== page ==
My new paying gig takes me from Southern Cross Station, up the road and along Clarendon St to York St in South Melbourne for work on publications and with management that overlap with my already existent and ongoing gig at Media House.
The first couple of mornings, and with plenty of time before my 9.30am start, I enjoy the leisurely stroll.
But those two days’ work become three, with a fourth declined because of another commitment, and by now I’ve had enough of the whole Flinders St, Crown noise-and-ugliness, so I hop the light rail.
I’m looking forward to ambling through the early hours of a new day at South Melbourne Market, pondering lunch options as I go.
But to my surprise, the market is closed.
It seems bizarre that such a major-league market is closed on a Thursday.
Oh well, I happily settle for a coffee from a top spot adjacent to the market at which I have already become a regular. Only two more coffees and I’m up for my first freebie.
As well, just up York St is a low-rent Indonesian joint – just the sort of place to set my pulse racing. At lunchtime, though, I majorly wuss it, deciding against one of the ace-looking laksas that several customers are slurping for fear of ponging up my new office and irritating new colleagues.
It’s a mistake – the gado gado I go for is barely acceptable, though my two fried pork balls are pretty good.
My new workplace is fine and the work nothing but a pleasure. Over the course of three days, I work on a lot drool-worthy food stories and mostly well-written pieces and profiles about many interesting topics and people.
Predictably, I already a know a few of my new colleagues from other places and times – including one fellow sub-editor with whom I last worked on the long-defunct Sunday Herald more than two decades previously. There is barely one degree of separation between myself and every other journalist in the place.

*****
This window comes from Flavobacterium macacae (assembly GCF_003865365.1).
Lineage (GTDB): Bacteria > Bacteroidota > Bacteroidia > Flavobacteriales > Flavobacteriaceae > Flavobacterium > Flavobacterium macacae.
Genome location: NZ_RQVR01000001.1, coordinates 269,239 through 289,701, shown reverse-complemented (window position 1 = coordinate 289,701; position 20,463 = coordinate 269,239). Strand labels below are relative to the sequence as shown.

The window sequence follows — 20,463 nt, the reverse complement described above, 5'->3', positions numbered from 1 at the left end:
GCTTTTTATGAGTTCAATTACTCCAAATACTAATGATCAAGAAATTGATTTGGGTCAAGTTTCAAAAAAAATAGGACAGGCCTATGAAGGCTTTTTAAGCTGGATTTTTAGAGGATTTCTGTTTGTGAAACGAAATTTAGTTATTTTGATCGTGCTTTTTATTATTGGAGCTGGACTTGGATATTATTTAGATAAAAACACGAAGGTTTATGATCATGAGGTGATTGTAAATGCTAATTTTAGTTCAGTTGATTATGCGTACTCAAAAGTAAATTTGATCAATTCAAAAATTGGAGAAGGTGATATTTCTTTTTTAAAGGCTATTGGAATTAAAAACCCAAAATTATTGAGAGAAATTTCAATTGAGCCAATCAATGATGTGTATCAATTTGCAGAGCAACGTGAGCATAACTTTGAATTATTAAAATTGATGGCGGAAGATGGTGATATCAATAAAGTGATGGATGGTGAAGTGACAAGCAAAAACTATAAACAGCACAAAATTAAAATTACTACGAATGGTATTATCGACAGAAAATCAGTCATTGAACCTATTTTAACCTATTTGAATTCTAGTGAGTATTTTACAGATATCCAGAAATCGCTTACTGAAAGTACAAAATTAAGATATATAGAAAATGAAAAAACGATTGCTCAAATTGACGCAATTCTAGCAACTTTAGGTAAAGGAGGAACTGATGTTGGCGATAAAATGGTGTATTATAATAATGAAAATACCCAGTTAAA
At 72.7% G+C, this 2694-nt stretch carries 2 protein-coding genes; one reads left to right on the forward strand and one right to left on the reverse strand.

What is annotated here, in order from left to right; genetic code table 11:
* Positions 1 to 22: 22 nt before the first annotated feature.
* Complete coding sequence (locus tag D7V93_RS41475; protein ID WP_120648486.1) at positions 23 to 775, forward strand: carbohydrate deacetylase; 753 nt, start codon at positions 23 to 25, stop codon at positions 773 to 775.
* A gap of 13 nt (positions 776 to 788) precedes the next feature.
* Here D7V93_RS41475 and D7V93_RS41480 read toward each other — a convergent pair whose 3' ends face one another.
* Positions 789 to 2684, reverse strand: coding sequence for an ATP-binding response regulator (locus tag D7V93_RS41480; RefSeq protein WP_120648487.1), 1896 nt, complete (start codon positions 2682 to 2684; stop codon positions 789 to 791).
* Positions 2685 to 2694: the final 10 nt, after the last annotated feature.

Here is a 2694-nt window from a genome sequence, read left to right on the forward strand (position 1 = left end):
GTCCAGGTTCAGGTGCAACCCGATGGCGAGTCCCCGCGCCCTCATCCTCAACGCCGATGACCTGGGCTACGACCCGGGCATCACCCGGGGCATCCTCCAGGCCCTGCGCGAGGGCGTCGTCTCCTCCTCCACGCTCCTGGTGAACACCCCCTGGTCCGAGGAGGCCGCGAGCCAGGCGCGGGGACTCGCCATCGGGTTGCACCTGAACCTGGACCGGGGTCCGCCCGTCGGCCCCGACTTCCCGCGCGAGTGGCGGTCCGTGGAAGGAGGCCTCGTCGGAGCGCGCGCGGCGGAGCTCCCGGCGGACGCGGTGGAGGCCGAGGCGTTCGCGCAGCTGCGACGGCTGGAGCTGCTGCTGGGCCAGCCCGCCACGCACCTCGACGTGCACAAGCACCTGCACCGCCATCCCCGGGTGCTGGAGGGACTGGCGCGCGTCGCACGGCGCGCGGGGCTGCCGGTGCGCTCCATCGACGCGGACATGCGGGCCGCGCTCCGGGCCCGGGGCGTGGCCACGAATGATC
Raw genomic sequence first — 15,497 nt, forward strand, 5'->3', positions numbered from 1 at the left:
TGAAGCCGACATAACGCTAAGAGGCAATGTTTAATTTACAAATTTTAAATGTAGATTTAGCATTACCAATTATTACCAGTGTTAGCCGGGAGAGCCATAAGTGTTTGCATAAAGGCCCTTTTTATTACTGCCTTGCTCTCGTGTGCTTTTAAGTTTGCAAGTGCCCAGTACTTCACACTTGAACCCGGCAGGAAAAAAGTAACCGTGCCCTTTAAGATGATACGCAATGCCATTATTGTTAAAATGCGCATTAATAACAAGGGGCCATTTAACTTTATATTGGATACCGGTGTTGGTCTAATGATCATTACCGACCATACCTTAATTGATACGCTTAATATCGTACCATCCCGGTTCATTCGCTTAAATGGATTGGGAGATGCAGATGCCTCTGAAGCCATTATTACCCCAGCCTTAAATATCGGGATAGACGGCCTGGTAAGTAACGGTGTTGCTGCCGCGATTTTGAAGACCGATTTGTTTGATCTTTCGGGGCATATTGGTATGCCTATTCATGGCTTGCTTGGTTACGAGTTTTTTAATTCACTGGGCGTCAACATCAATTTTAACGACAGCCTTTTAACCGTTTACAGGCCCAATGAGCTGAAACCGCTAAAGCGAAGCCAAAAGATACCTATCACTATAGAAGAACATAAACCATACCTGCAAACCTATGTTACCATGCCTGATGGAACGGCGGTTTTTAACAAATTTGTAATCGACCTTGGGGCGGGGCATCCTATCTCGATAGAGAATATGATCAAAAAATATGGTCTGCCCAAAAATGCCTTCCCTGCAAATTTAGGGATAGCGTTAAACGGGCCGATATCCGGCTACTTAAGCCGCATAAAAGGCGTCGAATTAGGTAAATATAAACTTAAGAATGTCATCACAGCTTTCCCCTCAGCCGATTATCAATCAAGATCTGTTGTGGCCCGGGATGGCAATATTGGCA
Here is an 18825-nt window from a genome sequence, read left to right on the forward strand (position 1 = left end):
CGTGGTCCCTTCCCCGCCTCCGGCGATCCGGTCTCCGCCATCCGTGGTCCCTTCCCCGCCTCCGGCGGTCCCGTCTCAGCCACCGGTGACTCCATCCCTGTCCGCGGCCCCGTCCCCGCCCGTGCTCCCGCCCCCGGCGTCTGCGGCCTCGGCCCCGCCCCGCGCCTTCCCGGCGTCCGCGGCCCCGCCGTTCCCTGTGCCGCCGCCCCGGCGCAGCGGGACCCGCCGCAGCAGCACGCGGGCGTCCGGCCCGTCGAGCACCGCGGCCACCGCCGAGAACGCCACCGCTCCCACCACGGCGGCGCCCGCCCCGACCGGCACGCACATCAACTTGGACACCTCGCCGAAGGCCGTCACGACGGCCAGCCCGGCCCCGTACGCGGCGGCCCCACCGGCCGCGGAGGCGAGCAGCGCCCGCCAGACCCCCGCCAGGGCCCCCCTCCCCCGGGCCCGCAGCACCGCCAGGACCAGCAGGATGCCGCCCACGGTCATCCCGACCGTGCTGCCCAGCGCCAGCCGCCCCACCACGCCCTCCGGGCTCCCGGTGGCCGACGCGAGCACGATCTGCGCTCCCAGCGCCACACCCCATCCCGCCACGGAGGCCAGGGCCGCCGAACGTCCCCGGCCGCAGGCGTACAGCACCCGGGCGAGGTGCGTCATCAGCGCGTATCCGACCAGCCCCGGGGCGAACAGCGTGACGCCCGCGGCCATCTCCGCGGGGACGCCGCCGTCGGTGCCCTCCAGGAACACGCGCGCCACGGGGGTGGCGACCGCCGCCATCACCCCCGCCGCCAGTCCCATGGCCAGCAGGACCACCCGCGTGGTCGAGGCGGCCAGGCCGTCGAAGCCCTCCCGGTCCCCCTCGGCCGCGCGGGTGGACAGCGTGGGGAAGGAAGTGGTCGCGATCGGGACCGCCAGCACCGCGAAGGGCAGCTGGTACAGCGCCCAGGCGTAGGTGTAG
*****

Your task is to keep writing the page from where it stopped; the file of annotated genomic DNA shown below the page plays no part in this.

But while I work across a number of mastheads, I have been summoned here for one specific purpose – to work on Geelong stories for the flashy, glossy new Weekly Review that is being launched in the town of my former employment.
The irony is rich and deep.
Just a few months after being given the flick from the Geelong Advertiser, I am happily working on a project that is targeted directly at that newspaper’s advertising base.
In the process, I am handling stories written by people likewise dismissed from the Advertiser and writing captions for photographs taken by another former colleague who left about the same time.
Moreover, my understanding is that this new publication is no tentative step into Geelong and that this is very much about being in it for the long haul.
There are jokes in my new workplace that the Geelong Advertiser should be renamed the Geelong No-Advertising.
If this was just a matter of sticking it to News Ltd management that has seemingly been so busy, um, streamlining the company, by some accounts turning its suburban and regional titles into branch offices for the Herald Sun and seeing sub-editors as a cost burden rather than assets to be fostered and fought for, I would glory in every story, every headline written and every paid hour, and all those to come.
But the pleasure is muted somewhat by the knowledge that this is bad news indeed for many good people who were so recently my colleagues at the Advertiser.
Still, I can’t help but reflect on the swings and roundabouts of it all.
There’s no permanent positions for me, or a whole lot of other folks with whom I’m currently working. Those days, perhaps, have gone forever.
But there’s security of a kind in being in places and at a time where what I’ve always done is accorded value.